COVID-19 is harming patients’ sperm, even weeks after recovery, Israeli doctors concluded, raising concerns that the disease may reduce fertility.
“The men who had mild disease had essentially normal sperm quality,” Professor Dan Aderka of Sheba Medical Center told the Times of Israel this week. “But those who had moderate or severe disease often did not, even after recovery.
“These men had an average reduction of about 50 percent in sperm count per milliliter, total ejaculate volume and sperm motility,” he said. This figure reflects tests done about a month after diagnosis.
Aderka, a Tel Aviv University professor, said he was concerned that a minority of men who had COVID-1
He drew his conclusions after conducting what is believed to be the broadest analysis of various research projects conducted around the world examining sperm and COVID-19, in order to assess what is currently known. His analysis has not yet been peer-reviewed, but the more than 40 studies he referred to, covering the sperm of hundreds of men, have been.
Aderka is now starting to implement ongoing sperm monitoring for some patients recovered from Sheba, to assess the long-term impact of the disease on male fertility.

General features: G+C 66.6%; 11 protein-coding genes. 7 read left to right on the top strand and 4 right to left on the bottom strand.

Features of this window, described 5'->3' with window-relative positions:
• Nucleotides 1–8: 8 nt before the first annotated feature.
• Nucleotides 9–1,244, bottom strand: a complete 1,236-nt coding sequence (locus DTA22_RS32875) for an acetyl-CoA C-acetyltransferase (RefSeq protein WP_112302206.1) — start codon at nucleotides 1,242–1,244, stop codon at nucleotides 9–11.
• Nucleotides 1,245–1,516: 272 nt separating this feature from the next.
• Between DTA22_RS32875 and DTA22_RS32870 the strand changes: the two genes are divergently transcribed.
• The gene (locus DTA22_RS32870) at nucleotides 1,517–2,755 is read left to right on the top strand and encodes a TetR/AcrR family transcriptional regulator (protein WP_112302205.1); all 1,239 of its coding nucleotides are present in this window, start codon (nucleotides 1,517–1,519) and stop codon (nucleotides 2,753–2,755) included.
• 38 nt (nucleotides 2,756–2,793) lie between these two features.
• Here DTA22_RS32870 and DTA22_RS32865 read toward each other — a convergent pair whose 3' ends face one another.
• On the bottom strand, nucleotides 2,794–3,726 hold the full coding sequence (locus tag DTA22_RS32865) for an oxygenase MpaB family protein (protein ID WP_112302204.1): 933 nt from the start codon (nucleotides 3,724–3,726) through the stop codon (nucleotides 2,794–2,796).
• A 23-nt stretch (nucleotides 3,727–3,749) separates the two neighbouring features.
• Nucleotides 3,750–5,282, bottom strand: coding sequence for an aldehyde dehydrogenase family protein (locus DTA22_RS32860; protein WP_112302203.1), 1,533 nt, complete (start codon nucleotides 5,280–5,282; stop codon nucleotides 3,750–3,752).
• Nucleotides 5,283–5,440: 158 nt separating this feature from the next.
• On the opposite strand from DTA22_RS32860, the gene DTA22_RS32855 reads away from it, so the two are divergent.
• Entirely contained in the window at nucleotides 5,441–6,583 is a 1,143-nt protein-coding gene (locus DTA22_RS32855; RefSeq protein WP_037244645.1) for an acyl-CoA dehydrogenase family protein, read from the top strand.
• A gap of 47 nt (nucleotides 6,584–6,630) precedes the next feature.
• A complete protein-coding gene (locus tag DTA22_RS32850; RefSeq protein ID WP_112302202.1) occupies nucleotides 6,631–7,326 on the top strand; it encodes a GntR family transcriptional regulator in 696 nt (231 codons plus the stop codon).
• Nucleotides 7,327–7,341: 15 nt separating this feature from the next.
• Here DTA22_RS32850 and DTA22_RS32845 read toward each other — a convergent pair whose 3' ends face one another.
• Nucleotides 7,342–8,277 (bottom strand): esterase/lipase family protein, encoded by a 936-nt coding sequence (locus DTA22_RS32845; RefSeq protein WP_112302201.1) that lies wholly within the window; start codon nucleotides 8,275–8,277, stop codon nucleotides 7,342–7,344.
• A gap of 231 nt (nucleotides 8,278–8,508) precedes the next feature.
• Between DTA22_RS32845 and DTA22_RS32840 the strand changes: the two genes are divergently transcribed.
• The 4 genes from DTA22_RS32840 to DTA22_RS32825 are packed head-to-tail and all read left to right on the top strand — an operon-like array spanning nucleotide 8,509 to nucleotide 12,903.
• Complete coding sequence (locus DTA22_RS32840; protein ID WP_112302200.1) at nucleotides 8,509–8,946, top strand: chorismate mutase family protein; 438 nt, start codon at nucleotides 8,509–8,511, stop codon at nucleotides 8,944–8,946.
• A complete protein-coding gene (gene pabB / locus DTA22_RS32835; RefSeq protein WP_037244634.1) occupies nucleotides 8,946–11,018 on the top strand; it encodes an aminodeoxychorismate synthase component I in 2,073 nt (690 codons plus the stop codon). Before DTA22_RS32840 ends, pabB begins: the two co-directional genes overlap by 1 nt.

He said: “We don’t know yet if these effects are reversible, but we do know that other diseases in the coronavirus family, such as mumps and SARS, have left a long-term effect on fertility for male patients. For 20% of patients with adult male mumps, there is sterility, total loss of fertility, so we know that viruses can have such an impact. ”
His concerns are based not only on the evaluation of semen samples but on reports on the testicular status of deceased COVID-19 patients. “A Chinese study looked at coronavirus patients who died and found testicular damage,” he said, adding that the damage focused on two cells directly responsible for sperm production. ”
He commented: “In some cases there is probably physical damage to the testicles, although we don’t know how many cases.”
He noted that the virus is found in some patients’ sperm during and after infection, but said that doesn’t mean it can be sexually transmitted and that all evidence currently suggests it can’t.
He said existing literature suggests the virus is found in the semen of 13% of male patients who have the disease and 8.6% of those recovering a week or two after active disease. A month later, there are no traces of coronavirus ribonucleic acid (RNA) in the sperm.
Asked if there are any measures men can take to protect their fertility during the pandemic, she said wearing the mask can help, even if you eventually get infected.
This is because the viral load entering the body tends to be lower if people are protected by a mask, and the lower the viral load, the greater the chances of the immune system to defeat the virus while it is still in the mild phase and to have a minimal impact on sperm.
Aderka said: “If you have a small viral load in the beginning, your immune system has a better chance of catching up with the virus, so wearing a mask can actually reduce severity, reduce mortality, and potentially even more. to what we are learning: reduce infertility. “